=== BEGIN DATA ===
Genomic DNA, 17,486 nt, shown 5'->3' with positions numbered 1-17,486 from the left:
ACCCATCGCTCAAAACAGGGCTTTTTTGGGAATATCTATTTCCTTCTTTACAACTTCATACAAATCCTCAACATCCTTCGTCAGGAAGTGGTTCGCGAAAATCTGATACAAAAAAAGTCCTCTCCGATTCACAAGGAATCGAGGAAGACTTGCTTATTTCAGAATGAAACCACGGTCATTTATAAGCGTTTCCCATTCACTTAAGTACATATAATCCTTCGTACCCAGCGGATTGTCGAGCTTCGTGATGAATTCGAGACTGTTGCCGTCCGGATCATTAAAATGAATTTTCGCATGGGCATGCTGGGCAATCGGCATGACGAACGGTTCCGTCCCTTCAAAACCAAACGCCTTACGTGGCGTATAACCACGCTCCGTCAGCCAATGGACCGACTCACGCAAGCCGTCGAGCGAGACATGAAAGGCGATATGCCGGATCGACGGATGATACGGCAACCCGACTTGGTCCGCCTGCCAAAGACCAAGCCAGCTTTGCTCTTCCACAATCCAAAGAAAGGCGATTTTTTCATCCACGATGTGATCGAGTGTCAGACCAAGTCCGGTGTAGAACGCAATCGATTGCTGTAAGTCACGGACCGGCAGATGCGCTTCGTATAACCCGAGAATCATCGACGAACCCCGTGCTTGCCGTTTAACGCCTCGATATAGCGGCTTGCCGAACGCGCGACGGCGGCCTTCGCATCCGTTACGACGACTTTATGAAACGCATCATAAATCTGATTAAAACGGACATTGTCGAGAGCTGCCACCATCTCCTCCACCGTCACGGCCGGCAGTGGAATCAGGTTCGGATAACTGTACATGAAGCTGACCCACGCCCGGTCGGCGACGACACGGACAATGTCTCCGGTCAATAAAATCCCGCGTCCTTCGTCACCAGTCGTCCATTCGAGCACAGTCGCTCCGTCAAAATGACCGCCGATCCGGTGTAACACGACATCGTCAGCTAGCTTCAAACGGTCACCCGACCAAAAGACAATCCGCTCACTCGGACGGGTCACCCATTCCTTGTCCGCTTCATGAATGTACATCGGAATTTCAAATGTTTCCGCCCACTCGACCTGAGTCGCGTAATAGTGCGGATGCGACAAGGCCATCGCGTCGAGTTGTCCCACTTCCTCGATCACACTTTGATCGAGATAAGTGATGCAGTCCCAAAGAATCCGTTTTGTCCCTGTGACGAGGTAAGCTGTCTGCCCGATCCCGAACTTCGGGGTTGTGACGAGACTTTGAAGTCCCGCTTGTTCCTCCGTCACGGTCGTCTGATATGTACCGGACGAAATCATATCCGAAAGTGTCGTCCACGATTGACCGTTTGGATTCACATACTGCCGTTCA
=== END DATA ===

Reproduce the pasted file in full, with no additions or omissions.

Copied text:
Genomic DNA, 17,486 nt, shown 5'->3' with positions numbered 1-17,486 from the left:
ACCCATCGCTCAAAACAGGGCTTTTTTGGGAATATCTATTTCCTTCTTTACAACTTCATACAAATCCTCAACATCCTTCGTCAGGAAGTGGTTCGCGAAAATCTGATACAAAAAAAGTCCTCTCCGATTCACAAGGAATCGAGGAAGACTTGCTTATTTCAGAATGAAACCACGGTCATTTATAAGCGTTTCCCATTCACTTAAGTACATATAATCCTTCGTACCCAGCGGATTGTCGAGCTTCGTGATGAATTCGAGACTGTTGCCGTCCGGATCATTAAAATGAATTTTCGCATGGGCATGCTGGGCAATCGGCATGACGAACGGTTCCGTCCCTTCAAAACCAAACGCCTTACGTGGCGTATAACCACGCTCCGTCAGCCAATGGACCGACTCACGCAAGCCGTCGAGCGAGACATGAAAGGCGATATGCCGGATCGACGGATGATACGGCAACCCGACTTGGTCCGCCTGCCAAAGACCAAGCCAGCTTTGCTCTTCCACAATCCAAAGAAAGGCGATTTTTTCATCCACGATGTGATCGAGTGTCAGACCAAGTCCGGTGTAGAACGCAATCGATTGCTGTAAGTCACGGACCGGCAGATGCGCTTCGTATAACCCGAGAATCATCGACGAACCCCGTGCTTGCCGTTTAACGCCTCGATATAGCGGCTTGCCGAACGCGCGACGGCGGCCTTCGCATCCGTTACGACGACTTTATGAAACGCATCATAAATCTGATTAAAACGGACATTGTCGAGAGCTGCCACCATCTCCTCCACCGTCACGGCCGGCAGTGGAATCAGGTTCGGATAACTGTACATGAAGCTGACCCACGCCCGGTCGGCGACGACACGGACAATGTCTCCGGTCAATAAAATCCCGCGTCCTTCGTCACCAGTCGTCCATTCGAGCACAGTCGCTCCGTCAAAATGACCGCCGATCCGGTGTAACACGACATCGTCAGCTAGCTTCAAACGGTCACCCGACCAAAAGACAATCCGCTCACTCGGACGGGTCACCCATTCCTTGTCCGCTTCATGAATGTACATCGGAATTTCAAATGTTTCCGCCCACTCGACCTGAGTCGCGTAATAGTGCGGATGCGACAAGGCCATCGCGTCGAGTTGTCCCACTTCCTCGATCACACTTTGATCGAGATAAGTGATGCAGTCCCAAAGAATCCGTTTTGTCCCTGTGACGAGGTAAGCTGTCTGCCCGATCCCGAACTTCGGGGTTGTGACGAGACTTTGAAGTCCCGCTTGTTCCTCCGTCACGGTCGTCTGATATGTACCGGACGAAATCATATCCGAAAGTGTCGTCCACGATTGACCGTTTGGATTCACATACTGCCGTTCA